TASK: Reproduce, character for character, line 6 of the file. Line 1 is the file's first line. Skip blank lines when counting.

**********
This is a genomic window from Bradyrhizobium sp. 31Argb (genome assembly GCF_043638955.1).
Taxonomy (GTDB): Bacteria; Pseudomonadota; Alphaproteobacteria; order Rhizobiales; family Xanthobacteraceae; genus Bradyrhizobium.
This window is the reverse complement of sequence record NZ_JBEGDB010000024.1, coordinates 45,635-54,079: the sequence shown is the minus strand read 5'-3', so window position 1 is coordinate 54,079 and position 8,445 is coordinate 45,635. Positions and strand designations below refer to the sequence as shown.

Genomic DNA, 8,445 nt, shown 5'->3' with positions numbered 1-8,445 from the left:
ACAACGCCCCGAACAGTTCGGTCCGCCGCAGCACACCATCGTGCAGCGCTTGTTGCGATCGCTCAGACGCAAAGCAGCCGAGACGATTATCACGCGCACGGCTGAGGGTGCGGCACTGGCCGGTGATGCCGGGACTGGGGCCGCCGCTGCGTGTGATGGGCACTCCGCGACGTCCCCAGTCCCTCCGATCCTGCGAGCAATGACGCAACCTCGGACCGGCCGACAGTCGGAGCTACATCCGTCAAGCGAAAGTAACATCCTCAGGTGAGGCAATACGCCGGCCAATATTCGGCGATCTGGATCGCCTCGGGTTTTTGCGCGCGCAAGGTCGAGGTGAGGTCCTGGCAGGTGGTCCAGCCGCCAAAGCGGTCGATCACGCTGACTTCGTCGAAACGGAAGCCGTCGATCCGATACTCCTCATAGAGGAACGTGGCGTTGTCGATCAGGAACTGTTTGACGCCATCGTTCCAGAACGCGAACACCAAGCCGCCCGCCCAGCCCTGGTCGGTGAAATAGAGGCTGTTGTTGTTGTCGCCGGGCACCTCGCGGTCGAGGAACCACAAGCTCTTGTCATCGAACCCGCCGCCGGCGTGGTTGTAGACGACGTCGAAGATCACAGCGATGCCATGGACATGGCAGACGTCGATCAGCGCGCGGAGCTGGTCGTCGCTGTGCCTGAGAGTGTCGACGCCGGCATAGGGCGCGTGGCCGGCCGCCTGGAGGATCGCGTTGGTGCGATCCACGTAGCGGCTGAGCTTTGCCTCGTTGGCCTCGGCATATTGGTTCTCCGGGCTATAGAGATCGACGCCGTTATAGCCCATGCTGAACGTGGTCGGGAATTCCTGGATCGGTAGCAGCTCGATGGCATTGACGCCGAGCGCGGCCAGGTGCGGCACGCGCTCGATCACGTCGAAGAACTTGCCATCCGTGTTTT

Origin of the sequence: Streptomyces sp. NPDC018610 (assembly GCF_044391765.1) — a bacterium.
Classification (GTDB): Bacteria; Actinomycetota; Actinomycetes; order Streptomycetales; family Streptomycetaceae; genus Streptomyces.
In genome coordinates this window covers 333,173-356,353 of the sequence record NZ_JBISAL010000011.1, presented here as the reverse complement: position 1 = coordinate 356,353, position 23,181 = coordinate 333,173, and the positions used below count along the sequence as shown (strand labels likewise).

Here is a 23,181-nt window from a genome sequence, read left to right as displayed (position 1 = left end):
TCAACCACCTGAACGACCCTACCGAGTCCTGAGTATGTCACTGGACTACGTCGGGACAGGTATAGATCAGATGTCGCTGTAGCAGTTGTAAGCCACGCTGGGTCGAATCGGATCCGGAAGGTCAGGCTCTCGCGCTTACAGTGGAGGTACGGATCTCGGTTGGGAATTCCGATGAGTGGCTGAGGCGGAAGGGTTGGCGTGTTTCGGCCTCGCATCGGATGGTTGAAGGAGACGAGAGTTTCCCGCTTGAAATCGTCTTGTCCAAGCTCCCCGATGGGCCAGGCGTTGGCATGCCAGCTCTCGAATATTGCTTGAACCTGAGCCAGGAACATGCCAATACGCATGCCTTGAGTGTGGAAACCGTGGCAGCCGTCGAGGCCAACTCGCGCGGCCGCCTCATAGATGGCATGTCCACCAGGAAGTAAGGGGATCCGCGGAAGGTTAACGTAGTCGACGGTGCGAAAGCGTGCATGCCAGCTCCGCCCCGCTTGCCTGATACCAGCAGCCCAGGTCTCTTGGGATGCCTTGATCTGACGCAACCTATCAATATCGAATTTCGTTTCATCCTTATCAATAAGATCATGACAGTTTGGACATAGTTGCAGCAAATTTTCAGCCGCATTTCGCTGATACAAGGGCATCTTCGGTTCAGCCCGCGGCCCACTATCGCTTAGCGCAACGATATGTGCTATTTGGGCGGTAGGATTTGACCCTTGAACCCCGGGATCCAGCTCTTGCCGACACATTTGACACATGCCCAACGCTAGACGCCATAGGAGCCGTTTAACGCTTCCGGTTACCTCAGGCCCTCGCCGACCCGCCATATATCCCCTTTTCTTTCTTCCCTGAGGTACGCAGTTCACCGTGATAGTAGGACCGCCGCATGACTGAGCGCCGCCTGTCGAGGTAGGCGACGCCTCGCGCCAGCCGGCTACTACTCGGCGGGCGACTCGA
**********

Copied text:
Origin of the sequence: Streptomyces sp. NPDC018610 (assembly GCF_044391765.1) — a bacterium.